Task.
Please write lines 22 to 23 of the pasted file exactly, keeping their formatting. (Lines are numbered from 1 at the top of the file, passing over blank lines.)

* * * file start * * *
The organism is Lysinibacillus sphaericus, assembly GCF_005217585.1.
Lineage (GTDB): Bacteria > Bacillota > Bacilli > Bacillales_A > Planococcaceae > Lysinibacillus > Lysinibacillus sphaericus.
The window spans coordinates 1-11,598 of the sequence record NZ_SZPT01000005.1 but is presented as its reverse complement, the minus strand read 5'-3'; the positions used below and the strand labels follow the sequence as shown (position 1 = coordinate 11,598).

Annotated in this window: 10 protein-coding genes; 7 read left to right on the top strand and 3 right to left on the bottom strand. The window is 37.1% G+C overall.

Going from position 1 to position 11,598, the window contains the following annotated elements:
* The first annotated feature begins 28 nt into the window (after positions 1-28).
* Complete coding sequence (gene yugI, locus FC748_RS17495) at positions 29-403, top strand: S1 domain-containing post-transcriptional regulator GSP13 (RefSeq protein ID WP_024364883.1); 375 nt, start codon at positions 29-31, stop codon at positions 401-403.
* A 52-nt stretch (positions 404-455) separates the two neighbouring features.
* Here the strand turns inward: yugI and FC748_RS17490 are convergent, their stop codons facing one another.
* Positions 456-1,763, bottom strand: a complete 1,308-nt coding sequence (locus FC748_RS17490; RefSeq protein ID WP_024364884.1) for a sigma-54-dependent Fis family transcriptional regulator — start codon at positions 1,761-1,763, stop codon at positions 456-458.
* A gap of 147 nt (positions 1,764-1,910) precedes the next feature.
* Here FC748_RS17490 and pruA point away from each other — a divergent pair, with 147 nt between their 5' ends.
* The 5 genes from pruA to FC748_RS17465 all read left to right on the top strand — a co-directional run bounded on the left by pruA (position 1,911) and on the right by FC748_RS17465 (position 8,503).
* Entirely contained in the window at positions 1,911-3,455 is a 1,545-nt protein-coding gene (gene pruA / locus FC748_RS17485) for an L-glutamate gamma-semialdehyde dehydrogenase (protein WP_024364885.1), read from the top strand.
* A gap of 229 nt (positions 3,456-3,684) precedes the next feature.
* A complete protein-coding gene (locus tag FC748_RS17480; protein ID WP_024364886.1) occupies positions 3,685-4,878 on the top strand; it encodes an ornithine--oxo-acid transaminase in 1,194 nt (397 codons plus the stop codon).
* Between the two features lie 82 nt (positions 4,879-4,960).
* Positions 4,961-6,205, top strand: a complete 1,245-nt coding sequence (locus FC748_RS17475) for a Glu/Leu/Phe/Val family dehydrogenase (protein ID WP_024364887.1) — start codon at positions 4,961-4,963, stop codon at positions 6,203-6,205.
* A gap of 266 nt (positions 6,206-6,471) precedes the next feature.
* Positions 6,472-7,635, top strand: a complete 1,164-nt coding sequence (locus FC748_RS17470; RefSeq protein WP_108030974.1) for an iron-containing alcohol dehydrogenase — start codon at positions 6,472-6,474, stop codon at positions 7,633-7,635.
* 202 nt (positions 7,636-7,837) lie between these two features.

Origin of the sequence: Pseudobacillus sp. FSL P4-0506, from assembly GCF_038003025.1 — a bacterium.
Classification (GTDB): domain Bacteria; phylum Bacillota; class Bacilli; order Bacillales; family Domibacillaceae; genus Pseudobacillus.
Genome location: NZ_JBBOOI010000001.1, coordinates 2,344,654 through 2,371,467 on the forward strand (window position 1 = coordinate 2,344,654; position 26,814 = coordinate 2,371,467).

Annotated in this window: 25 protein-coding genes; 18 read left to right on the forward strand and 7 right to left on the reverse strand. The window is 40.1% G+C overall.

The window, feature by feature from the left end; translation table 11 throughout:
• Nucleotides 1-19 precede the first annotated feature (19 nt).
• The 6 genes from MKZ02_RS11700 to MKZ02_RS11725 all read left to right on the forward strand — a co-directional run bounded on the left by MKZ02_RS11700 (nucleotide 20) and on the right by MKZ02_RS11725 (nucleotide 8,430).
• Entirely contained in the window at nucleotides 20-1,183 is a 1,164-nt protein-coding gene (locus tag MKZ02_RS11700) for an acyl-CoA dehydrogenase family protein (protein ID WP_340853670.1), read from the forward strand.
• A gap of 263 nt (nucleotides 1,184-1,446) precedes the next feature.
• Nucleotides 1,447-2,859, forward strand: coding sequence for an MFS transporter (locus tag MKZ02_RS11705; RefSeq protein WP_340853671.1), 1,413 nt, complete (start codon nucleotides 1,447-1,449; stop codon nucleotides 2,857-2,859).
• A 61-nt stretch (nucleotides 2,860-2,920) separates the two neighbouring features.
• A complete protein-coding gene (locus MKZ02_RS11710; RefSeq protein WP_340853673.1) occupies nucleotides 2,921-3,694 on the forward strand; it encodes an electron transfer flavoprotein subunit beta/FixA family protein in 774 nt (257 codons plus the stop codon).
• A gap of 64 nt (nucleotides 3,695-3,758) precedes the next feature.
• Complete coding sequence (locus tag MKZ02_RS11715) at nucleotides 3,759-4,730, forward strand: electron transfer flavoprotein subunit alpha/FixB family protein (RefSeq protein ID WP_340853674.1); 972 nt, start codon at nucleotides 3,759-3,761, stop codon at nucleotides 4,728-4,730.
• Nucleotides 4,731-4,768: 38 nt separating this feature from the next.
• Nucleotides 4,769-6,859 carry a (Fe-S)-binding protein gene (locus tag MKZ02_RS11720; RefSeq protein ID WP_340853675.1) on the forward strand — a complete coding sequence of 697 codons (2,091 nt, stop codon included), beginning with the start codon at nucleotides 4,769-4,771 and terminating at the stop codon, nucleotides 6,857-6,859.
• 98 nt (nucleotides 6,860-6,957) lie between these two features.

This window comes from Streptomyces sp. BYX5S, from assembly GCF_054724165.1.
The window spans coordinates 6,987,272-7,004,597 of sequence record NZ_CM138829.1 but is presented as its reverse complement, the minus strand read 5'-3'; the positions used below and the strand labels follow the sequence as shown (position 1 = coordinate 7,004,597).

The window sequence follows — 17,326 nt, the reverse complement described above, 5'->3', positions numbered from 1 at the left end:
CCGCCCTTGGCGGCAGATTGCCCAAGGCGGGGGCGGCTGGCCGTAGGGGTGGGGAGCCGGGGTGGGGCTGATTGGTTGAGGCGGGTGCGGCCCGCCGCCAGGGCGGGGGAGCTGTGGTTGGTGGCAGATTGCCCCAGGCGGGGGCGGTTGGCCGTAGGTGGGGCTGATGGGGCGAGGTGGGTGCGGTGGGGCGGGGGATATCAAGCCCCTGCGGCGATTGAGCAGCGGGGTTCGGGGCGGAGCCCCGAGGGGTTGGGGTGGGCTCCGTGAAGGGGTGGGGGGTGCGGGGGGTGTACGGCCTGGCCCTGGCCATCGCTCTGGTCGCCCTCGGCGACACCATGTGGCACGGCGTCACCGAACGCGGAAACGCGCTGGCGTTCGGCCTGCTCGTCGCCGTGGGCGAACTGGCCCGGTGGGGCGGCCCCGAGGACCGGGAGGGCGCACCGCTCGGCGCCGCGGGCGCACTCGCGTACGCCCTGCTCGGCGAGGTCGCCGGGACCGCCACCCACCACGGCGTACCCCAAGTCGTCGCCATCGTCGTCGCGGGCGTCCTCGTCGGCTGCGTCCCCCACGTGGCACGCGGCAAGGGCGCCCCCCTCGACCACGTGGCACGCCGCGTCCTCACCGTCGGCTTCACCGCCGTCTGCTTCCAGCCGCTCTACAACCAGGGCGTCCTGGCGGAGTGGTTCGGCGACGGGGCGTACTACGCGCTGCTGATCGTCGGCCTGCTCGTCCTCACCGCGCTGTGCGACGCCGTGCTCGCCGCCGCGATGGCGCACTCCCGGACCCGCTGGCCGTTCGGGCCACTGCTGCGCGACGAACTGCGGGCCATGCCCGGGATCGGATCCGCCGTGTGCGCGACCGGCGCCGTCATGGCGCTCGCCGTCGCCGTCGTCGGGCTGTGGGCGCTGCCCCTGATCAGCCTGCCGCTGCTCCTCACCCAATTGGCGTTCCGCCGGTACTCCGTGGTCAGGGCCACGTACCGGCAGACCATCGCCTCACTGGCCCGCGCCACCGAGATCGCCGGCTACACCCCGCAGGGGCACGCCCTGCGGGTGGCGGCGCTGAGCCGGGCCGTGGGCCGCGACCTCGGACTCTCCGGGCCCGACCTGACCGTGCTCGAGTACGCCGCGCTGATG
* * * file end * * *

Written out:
Origin of the sequence: Pseudobacillus sp. FSL P4-0506, from assembly GCF_038003025.1 — a bacterium.
Classification (GTDB): domain Bacteria; phylum Bacillota; class Bacilli; order Bacillales; family Domibacillaceae; genus Pseudobacillus.